Yet the lyrics of her two more recent albums, “The London Sessions” and “Strength of a Woman,” showed dark clouds gathering. The marriage unraveled and Blige filed for divorce in 2016 amid ugly accusations of infidelity and financial impropriety that continue to play out in court and the gossip pages. When Blige is asked about the life experiences she brought to the role of Florence, she often says vaguely, “I’m going through a lot of stuff.” One can assume she primarily means her divorce from Isaacs.

“Oh, it’s horrible,” she says. “But I believe the terrible things we go through are not there for us to sit and sulk — although we sometimes do. I’m pressing through. It’s hard, but I just can’t break down in front of the whole world, like, ‘Oh god.’” She moans comically, then laughs. “This is a bigger message — this is not about me, this is too nasty and ugly for it to be just about me and my divorce. This is about somebody else who needs to know how to get through theirs — ‘How is she gonna come out the other side of this?’ This is bigger than me.”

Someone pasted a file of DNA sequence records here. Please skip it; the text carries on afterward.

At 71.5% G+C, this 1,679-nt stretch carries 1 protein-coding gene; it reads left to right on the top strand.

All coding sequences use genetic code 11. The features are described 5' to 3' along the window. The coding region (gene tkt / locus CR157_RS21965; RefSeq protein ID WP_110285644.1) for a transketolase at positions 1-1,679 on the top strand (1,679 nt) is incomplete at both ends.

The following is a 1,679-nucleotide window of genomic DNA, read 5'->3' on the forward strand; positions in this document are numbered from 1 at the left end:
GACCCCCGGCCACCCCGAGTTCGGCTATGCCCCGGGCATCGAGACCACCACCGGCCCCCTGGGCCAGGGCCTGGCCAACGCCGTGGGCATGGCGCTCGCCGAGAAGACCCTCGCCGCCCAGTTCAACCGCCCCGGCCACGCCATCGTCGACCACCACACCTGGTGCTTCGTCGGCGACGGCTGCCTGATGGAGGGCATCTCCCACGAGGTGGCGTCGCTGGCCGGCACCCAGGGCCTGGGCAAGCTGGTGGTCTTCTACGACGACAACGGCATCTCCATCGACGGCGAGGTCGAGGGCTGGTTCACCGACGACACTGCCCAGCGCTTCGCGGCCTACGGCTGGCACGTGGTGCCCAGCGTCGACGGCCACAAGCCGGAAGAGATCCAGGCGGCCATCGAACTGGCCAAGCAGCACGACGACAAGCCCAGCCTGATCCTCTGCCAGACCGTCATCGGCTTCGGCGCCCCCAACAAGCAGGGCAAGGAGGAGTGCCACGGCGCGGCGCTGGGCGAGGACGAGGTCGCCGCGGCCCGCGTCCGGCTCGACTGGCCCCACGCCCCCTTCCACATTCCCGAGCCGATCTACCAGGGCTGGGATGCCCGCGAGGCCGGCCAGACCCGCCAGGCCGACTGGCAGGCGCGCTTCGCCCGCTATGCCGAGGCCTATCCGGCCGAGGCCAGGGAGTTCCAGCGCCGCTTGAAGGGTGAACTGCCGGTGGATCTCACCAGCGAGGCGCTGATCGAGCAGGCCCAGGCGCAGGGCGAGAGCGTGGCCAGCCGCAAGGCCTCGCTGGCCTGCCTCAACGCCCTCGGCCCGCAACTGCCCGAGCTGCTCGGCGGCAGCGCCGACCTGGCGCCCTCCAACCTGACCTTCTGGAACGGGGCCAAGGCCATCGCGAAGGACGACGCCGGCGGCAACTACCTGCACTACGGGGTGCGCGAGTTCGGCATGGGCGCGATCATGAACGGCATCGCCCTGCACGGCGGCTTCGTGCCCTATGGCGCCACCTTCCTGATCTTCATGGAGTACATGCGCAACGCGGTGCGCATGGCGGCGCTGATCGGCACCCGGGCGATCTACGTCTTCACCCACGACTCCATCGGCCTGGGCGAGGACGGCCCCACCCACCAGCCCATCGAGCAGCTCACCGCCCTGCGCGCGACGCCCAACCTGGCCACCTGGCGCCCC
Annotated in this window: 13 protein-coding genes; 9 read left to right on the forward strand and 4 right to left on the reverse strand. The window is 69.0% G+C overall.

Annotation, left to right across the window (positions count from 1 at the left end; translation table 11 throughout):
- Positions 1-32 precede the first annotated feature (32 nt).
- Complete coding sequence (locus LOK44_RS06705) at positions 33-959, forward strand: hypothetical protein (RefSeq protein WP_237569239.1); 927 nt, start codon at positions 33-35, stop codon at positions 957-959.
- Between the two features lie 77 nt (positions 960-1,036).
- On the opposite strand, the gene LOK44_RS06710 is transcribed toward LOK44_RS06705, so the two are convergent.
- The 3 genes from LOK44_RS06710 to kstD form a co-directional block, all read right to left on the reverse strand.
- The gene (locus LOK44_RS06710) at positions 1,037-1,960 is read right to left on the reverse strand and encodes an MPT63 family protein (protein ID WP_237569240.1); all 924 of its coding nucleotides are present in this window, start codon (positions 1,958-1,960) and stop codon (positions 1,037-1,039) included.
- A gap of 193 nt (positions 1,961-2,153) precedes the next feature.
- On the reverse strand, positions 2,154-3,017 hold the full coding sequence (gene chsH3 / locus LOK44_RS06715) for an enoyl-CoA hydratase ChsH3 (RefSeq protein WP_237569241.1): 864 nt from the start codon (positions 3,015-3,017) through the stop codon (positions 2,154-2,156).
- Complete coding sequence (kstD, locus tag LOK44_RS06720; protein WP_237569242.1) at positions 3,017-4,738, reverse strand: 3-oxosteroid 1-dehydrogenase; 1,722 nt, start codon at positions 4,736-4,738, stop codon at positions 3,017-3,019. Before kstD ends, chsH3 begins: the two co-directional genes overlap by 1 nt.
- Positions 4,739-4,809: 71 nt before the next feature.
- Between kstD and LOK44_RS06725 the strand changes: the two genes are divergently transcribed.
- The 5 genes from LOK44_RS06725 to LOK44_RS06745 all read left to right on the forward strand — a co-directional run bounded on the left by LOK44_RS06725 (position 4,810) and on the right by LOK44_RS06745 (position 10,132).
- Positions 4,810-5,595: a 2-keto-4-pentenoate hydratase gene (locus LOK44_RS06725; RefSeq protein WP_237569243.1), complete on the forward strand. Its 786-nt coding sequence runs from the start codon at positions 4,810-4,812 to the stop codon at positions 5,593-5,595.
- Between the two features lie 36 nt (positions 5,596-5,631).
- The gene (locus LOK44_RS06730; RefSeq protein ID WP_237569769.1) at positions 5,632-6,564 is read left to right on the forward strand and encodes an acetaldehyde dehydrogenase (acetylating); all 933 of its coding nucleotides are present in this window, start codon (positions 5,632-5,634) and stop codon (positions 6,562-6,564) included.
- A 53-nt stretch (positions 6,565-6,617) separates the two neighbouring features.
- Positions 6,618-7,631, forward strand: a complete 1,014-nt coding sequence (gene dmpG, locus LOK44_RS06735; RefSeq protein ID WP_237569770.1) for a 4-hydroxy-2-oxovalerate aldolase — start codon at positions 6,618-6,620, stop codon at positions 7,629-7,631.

Asked if it’s difficult to live life in public to such a degree, she offers: “It is a responsibility, but I never make it overwhelming because I’m not going to be perfect — I’m going to mess up in front of the world. I’m a human being and it’s not always gonna be pretty.”

A Life in Song: Mary J. Blige’s Five Favorite Songs to Sing